Regarding the advice above to consider a name brand system (e.g., Dell Precision Workstation) vs. an assembled system, that's good advice. A 36 year veteran in the computer industry myself, I've come to the conclusion that the value added by the system designers of the big name companies is quite tangible. The system designs they sell do tend to work better and more reliably, with greater throughput, than systems built up around motherboards.
I personally chose to build up a system of just-off-cutting-edge technology based on a refurbished Dell Precision T5500 (their next most recent design, as their T5600 is current). It turns out one can outfit such a system with the highest of the high-end parts and actually create a moderately priced system that performs as well or better than the latest designs with all but the highest of the high-end parts (which of course are hugely expensive).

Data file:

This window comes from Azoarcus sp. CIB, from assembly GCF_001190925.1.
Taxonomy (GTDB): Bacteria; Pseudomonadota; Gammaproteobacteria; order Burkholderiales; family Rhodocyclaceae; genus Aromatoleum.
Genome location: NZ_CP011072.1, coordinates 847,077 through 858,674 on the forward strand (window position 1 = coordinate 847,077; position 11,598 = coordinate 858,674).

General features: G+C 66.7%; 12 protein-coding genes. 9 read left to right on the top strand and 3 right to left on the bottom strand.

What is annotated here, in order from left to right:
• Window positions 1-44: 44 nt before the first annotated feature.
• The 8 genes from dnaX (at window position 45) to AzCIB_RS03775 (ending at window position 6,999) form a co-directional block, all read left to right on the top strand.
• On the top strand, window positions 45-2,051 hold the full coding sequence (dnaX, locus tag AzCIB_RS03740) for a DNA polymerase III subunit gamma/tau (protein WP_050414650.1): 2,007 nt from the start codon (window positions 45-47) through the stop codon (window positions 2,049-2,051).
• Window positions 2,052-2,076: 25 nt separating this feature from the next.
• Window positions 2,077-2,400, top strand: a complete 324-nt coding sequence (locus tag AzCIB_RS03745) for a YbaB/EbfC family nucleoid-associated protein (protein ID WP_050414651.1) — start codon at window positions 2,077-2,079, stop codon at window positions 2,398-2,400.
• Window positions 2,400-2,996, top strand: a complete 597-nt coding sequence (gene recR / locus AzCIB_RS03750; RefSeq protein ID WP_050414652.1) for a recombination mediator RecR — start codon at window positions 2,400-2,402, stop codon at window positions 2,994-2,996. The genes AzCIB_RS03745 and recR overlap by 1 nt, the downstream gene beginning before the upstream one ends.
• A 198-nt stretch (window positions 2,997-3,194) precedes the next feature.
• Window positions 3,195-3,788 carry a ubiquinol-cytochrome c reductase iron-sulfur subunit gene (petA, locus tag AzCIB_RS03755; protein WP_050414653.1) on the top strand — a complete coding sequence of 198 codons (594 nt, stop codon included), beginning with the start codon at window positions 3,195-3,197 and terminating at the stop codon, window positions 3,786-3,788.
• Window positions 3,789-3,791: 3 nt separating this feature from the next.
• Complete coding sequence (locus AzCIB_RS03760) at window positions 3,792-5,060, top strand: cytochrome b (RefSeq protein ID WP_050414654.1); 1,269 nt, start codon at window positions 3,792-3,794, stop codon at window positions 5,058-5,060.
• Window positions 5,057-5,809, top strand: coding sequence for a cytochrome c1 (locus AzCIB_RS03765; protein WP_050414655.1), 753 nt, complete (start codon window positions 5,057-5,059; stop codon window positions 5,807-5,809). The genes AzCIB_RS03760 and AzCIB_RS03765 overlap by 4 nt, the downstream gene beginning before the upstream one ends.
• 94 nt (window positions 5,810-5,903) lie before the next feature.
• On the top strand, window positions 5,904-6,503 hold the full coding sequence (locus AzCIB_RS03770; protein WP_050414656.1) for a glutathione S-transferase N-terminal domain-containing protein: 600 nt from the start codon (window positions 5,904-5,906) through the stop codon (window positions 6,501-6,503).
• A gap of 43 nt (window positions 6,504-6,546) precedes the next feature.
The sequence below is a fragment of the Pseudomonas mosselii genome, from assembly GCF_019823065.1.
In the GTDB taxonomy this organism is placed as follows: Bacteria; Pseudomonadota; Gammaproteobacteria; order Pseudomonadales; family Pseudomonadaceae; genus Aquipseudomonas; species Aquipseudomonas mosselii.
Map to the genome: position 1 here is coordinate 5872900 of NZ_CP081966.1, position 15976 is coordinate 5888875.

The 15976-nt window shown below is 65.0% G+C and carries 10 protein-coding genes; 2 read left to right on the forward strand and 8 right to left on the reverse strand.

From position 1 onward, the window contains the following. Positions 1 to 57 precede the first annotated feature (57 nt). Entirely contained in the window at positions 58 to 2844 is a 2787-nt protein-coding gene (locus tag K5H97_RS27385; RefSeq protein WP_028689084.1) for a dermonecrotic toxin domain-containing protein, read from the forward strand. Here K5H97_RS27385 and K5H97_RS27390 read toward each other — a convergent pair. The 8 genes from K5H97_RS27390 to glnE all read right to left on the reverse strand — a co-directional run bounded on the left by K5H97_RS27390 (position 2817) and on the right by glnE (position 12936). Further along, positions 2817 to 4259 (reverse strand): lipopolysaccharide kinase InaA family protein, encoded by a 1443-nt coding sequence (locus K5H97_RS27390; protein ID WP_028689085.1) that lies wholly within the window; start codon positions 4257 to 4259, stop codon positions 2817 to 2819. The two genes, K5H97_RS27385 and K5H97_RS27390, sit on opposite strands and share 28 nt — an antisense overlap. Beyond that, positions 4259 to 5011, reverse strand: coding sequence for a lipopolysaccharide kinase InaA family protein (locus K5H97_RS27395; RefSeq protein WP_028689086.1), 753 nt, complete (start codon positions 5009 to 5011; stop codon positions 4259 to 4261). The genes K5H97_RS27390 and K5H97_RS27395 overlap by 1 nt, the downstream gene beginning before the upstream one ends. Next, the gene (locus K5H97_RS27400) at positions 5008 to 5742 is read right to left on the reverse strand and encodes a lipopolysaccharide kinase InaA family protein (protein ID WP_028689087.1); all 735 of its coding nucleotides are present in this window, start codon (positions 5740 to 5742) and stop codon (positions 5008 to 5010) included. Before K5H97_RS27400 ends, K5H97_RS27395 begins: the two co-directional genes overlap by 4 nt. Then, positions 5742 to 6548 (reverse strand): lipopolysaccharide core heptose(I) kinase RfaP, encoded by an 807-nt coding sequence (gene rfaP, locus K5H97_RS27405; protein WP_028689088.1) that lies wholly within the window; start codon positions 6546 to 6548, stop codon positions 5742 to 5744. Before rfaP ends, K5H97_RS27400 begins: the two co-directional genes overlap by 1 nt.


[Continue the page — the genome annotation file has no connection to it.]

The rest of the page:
Look to these pages for comparisons of how well various processors and video cards, as benchmarked in the real world, rate:
Just to underscore the "name brand workstation may be better" advice, note my Passmark scores against those listed on the multi_cpu web page above for dual Xeon x5690 processors (as in my system):
From the chart - [Dual CPU] Intel Xeon X5690 @ 3.47GHz: 14,607
My Precision T5500 scores (noting specifically the score for the CPUs):
Also, to support my point that an off-cutting-edge system outfitted with top-of-the-line parts (for its day) can outperform a modern system with non-high-end parts, note the score for your E5-2620 processors on the PassMark page: 11,467
Note that you can do "what if" comparisons using the PassMark PerformanceTest application, which will allow you to access the online database of tens of thousands of systems benchmarked with the same software directly.
Choosing a new setup can be a difficult process, because you really want to get it right for all that money, but at some point you just have to "go for it". Chances are, at the workstation level, that the performance won't disappoint you in the slightest.
Good luck and have fun!
Yes. I would like to see that thread "cleaned up" a bit.
When it comes to hardware, some people have "sacred cows," and champion those, regardless of what real-world benchmarks show.